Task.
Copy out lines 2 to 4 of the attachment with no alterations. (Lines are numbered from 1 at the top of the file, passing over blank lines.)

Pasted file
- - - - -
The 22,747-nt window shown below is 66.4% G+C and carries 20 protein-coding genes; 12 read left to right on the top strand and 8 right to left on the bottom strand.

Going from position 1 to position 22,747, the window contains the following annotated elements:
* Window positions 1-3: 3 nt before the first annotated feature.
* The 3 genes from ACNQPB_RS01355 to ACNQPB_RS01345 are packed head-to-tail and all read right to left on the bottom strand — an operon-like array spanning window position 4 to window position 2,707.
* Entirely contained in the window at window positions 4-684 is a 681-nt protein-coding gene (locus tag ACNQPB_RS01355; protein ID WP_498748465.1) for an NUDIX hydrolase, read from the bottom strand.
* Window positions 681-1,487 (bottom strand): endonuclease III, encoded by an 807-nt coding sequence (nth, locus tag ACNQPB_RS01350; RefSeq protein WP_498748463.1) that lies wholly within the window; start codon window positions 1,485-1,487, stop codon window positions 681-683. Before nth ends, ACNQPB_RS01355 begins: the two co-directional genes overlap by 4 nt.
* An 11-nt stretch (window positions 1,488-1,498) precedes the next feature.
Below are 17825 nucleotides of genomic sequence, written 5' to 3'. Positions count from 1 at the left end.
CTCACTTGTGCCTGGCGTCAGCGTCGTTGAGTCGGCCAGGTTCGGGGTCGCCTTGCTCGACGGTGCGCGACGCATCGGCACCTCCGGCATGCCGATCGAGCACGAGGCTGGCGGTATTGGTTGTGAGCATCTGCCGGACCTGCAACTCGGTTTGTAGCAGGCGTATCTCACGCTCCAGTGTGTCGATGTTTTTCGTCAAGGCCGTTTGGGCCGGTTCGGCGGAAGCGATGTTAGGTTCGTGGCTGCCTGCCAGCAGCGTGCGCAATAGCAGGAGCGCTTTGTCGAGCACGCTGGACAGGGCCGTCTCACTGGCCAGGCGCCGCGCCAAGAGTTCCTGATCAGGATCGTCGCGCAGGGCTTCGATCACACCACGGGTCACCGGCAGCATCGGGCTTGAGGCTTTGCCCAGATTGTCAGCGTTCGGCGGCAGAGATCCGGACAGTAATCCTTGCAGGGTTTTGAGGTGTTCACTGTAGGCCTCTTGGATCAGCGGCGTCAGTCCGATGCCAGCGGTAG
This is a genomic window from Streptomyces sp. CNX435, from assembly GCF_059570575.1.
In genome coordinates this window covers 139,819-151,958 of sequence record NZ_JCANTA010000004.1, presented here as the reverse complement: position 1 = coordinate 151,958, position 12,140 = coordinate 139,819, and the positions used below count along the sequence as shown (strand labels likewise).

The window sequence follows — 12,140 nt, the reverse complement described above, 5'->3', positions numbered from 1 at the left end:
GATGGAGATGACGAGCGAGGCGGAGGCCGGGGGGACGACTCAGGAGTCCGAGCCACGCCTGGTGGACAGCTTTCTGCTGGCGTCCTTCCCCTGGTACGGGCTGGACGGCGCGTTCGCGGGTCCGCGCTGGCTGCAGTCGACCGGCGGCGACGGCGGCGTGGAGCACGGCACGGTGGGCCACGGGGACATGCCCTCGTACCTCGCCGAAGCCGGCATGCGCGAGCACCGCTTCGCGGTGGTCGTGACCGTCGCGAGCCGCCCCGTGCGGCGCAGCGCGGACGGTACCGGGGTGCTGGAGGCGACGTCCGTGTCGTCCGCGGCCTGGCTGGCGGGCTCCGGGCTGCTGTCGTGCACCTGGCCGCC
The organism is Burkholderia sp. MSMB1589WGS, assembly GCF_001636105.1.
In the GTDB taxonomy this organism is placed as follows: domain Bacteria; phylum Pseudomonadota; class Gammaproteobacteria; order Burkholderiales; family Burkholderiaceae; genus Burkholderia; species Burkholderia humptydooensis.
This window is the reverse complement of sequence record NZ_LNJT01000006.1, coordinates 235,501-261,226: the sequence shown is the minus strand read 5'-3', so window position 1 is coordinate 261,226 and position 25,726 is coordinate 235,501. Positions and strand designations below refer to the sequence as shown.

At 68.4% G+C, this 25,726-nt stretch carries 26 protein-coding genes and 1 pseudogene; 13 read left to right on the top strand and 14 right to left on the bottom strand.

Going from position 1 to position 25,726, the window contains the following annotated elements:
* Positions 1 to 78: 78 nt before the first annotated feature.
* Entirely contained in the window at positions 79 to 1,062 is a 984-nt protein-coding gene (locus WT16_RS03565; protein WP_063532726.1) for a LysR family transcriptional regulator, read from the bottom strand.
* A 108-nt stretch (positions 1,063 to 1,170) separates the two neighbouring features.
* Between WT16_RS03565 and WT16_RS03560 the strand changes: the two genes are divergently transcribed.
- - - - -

Going from position 1 to position 22,747, the window contains the following annotated elements:
* Window positions 1-3: 3 nt before the first annotated feature.
* The 3 genes from ACNQPB_RS01355 to ACNQPB_RS01345 are packed head-to-tail and all read right to left on the bottom strand — an operon-like array spanning window position 4 to window position 2,707.